Advanced functional materials are fundamentally important to developing many new technologies and devices that will shape our future. They will define our ability to create cleaner, cheaper, safer and more efficient design, production, manufacturing processes, and technologies. As such, they will be instrumental in addressing many of the most pressing problems facing the world today in areas such as energy, healthcare and medicine, pollution abatement, food production, and manufacturing. Yet central to the development of these new materials is a proper understanding of the science that underpins both their structures and properties at the atomic and/or molecular level. This can only be achieved through the strategic provision of the most state-of-the-art analytical facilities.
In conjunction with the Cambridge Advanced Imaging Centre (CAIC), the Chemistry Department will establish a virtual electron microscopy (EM) hub in the University that offers a unique emphasis on "materials synthesis". Capabilities will comprise bespoke facilities supporting multiple research disciplines. Spearheading this hub will be a 200 kV field emission gun-scanning transmission electron microscope (FEG-S/TEM) with excellent high resolution and STEM imaging capabilities, energy dispersive X-ray spectroscopy (EDX) and electron energy loss spectroscopy (EELS) for elucidating chemical composition and bonding, the ability to tomographically reconstruct multiple images to allow the 3D visualization of complex materials and a cryo-holder to enable the analysis not just of so-called 'hard' materials but also the study of 'soft' materials. This TEM-led hub will form one part of a University-wide EM network in which each hub maintains and develops the instrumentation for different specialties and, between them, create the necessary equipment capacity for our research portfolio across Cambridge.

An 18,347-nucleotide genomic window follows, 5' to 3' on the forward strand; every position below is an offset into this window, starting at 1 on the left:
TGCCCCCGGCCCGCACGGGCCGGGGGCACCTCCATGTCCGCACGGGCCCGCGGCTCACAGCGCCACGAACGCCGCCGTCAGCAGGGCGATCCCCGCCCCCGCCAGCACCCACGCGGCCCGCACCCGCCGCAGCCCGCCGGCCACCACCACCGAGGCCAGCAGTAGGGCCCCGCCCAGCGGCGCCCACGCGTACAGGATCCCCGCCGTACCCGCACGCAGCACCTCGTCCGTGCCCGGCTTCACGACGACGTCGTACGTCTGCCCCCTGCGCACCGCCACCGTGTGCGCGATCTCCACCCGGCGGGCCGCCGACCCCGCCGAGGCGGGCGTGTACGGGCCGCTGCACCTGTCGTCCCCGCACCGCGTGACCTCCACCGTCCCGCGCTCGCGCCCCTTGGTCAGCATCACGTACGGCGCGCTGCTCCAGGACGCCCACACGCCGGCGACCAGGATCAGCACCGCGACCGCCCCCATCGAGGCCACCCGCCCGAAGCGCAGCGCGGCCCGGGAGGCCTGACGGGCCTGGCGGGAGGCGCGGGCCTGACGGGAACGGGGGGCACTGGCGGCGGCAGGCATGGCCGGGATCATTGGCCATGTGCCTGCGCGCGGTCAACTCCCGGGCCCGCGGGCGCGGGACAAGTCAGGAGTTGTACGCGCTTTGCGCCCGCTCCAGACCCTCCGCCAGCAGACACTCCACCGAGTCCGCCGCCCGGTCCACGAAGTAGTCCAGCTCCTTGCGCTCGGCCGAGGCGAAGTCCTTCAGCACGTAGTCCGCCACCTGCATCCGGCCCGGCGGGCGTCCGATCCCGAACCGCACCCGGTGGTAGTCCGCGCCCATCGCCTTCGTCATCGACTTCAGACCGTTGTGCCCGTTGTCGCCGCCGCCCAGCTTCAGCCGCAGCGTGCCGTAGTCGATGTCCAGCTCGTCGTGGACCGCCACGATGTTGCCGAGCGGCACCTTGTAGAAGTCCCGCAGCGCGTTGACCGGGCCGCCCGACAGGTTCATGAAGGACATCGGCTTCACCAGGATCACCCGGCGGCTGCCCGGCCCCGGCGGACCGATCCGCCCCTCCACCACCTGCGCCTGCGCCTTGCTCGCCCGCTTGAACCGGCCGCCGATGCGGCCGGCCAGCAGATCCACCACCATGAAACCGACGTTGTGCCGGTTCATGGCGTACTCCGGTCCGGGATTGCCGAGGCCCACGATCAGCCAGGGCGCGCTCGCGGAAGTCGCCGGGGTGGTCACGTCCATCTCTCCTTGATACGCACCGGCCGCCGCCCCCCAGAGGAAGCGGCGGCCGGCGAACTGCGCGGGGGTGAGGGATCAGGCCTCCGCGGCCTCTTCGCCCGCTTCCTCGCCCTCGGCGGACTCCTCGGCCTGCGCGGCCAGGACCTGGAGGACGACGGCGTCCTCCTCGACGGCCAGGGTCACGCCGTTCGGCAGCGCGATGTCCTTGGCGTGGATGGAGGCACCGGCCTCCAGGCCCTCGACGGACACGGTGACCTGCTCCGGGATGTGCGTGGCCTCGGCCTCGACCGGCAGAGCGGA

'Hard' materials are often highly crystalline and can exhibit long-range order; yet disorder is often critical to their function. They include metals and metal oxides, porous materials such as zeolites and metal-organic frameworks, semiconductors and ceramics. Meanwhile, 'soft' materials include self-assembled metallopolymers, polymer micelles, nano-gels and bio-inspired or biological materials. These present very different analytical challenges and mean that instruments are often designed to cope with one or other sample type. However, the latest generation of TEMs has the ability to interrogate both of these diverse types of sample. This development offers a step-change in the way that the Departments such as Chemistry, which has research groups synthesizing a broad array of hard and soft materials, can approach Advanced Materials characterization. It is now possible to develop an EM hub that caters for such a broad research demographic. This has two game-changing effects on state-of-the-art research. First, the proposed instrument will spearhead an EM hub that will offer a unique opportunity for the cross-fertilization of ideas and techniques between the hard and soft Advanced Materials communities not only in academia, but also in industry. Second, it will provide essential capacity-building to a broad range of research groups, ensuring routine hands-on access to researchers and the ability to triage samples more efficiently than is currently possible, so enhancing the effectiveness with which more detailed analysis on much more specialized instrumentation can be undertaken.
The wide-ranging capabilities of the proposed Chemistry/CAIC hub mean that Advanced Materials relevant to a wide range of fields can be interrogated. We expect new data to impact on research in a range of areas, including aerospace, automotives, battery and energy technology, catering and food production, communications, drilling and refining, drug delivery, electronics, healthcare, hygiene, ICT, petrochemicals, pharmaceuticals, regenerative engineering and sensing.